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^Citation
 
Coulson-Thomas, Colin (2018), Changing Preoccupations of India's Business Leaders, Paper presented at 2nd Annual Research Conference of the Aston India Centre for Applied Research, Conference Aston, Aston University, Birmingham, UK, 31st August
 
*Author and Presenter
 
Prof Colin Coulson-Thomas, President of the Institute of Management Services, has helped directors in over 40 countries to improve board and corporate performance. An experienced director and board chair, he leads the International Governance Initiative of the Order of St Lazarus, is Chancellor of the School for the Creative Arts and chair of United Learning's Audit and Risk Committee. The author of over 60 books and reports, he has held various public appointments and has had professorial roles in Europe, North and South America, Africa, the Middle East, India and China. Educated at the LSE, the London Business School, UNISA, USC and the Universities of Aston and Chicago, Colin is a fellow of seven chartered bodies and obtained first place prizes in the final exams of three professions.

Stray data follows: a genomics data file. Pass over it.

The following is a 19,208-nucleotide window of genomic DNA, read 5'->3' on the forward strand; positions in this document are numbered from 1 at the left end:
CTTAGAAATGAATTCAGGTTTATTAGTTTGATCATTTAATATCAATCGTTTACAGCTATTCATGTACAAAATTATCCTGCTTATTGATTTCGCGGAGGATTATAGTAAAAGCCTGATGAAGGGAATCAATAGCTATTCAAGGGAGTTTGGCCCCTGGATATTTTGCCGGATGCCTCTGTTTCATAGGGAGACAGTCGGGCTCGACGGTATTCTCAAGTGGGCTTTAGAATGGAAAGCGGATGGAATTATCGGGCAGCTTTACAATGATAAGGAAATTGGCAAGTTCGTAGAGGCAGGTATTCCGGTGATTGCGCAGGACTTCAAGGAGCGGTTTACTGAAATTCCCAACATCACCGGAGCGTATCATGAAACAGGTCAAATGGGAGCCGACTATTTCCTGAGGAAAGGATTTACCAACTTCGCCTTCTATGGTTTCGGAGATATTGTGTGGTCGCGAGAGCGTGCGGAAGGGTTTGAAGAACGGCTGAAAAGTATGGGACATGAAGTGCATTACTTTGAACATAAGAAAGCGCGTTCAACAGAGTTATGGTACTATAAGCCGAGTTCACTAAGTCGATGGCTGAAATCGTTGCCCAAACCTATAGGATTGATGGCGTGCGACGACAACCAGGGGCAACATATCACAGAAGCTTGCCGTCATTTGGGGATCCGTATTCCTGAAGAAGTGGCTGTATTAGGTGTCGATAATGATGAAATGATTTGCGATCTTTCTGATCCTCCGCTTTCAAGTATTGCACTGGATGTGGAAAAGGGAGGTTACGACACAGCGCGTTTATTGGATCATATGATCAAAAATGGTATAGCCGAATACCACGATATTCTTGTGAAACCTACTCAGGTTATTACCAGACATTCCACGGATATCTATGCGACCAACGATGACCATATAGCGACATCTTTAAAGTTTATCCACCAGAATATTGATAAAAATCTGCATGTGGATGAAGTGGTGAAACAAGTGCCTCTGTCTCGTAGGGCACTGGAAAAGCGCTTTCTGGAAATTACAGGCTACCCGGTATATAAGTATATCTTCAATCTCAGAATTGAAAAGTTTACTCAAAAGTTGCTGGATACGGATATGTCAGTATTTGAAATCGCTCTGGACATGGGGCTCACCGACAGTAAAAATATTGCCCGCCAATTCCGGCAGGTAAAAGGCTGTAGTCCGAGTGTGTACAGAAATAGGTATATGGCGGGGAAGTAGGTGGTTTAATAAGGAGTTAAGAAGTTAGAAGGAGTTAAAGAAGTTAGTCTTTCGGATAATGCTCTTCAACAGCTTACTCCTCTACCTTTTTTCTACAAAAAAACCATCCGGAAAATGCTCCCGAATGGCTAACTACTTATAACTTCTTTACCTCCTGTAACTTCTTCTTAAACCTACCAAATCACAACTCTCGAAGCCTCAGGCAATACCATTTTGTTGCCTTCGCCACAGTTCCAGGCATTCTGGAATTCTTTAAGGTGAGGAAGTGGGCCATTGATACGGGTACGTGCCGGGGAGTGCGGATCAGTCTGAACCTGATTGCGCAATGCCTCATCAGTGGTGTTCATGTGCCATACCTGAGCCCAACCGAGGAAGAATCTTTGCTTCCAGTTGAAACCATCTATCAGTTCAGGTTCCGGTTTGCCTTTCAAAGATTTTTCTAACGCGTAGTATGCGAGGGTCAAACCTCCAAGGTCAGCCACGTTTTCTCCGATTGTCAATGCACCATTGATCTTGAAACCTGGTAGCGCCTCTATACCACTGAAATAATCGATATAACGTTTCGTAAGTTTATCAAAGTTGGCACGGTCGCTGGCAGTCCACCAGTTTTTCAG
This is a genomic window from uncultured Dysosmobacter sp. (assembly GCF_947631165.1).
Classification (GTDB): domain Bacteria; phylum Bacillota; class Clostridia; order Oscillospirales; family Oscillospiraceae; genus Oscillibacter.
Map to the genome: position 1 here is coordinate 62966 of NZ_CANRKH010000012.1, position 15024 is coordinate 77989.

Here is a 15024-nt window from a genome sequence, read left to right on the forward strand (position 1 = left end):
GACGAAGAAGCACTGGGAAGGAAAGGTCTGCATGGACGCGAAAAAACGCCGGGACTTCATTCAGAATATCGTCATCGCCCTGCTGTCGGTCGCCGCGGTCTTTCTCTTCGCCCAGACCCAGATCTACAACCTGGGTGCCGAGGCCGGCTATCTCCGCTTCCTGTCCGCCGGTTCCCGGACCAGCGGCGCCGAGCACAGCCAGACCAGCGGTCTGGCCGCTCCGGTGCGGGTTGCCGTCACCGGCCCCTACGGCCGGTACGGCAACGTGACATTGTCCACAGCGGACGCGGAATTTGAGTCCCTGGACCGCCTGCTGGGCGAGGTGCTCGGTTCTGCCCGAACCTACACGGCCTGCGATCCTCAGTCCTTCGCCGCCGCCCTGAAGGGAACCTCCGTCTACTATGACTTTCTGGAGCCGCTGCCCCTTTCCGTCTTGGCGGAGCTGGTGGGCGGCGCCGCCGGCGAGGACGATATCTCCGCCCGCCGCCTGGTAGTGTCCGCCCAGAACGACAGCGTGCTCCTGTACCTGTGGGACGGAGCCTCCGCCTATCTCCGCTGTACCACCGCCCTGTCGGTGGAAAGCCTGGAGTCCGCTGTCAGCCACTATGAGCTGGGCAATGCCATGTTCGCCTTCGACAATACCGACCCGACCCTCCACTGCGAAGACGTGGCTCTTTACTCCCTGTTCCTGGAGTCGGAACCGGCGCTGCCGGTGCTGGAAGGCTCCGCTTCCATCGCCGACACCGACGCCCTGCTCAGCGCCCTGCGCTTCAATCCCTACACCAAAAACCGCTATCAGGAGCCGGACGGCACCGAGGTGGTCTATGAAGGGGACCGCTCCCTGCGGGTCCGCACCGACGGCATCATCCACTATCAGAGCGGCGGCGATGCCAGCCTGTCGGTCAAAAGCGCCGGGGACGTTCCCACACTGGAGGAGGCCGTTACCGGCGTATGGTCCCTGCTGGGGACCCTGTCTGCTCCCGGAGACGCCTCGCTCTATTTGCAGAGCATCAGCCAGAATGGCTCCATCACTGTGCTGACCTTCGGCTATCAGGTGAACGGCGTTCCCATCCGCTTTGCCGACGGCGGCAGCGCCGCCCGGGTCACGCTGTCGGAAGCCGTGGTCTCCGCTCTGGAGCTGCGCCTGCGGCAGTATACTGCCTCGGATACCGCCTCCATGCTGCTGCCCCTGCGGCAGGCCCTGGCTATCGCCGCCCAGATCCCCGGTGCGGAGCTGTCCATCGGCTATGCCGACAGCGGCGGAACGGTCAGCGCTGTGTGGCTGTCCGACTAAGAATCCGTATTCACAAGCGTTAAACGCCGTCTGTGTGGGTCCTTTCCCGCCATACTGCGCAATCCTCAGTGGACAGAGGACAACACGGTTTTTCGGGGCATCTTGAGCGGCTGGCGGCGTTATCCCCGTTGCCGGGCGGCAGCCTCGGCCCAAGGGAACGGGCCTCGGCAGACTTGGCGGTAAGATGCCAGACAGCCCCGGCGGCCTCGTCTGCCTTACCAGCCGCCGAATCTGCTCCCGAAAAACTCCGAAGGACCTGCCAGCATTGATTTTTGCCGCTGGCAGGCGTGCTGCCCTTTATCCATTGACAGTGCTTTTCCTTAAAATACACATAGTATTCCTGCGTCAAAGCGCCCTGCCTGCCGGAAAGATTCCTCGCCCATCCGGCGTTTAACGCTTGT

As IOD India's Director-General, UK and Europe Colin has been a speaker and participant observer at 50 of the Institute's international events for which he contributes theme and other papers. He has held leadership positions for over 30 years in organisations operating across India in addition to visiting and other professorial appointments in India. He has undertaken lecture tours of India, participated is EU funded projects in India and in addition to his IOD India role is currently on the advisory boards of two Indian charitable foundations and a distinguished professor at the Sri Sharada Institute of Indian Management-Research. Colin received the CSR Lifetime Achievement Award for 2018 at the recent India CSR Leadership Summit held in New Delhi. Details of the his latest books and reports are available from: http://www.adaptation.ltd.uk/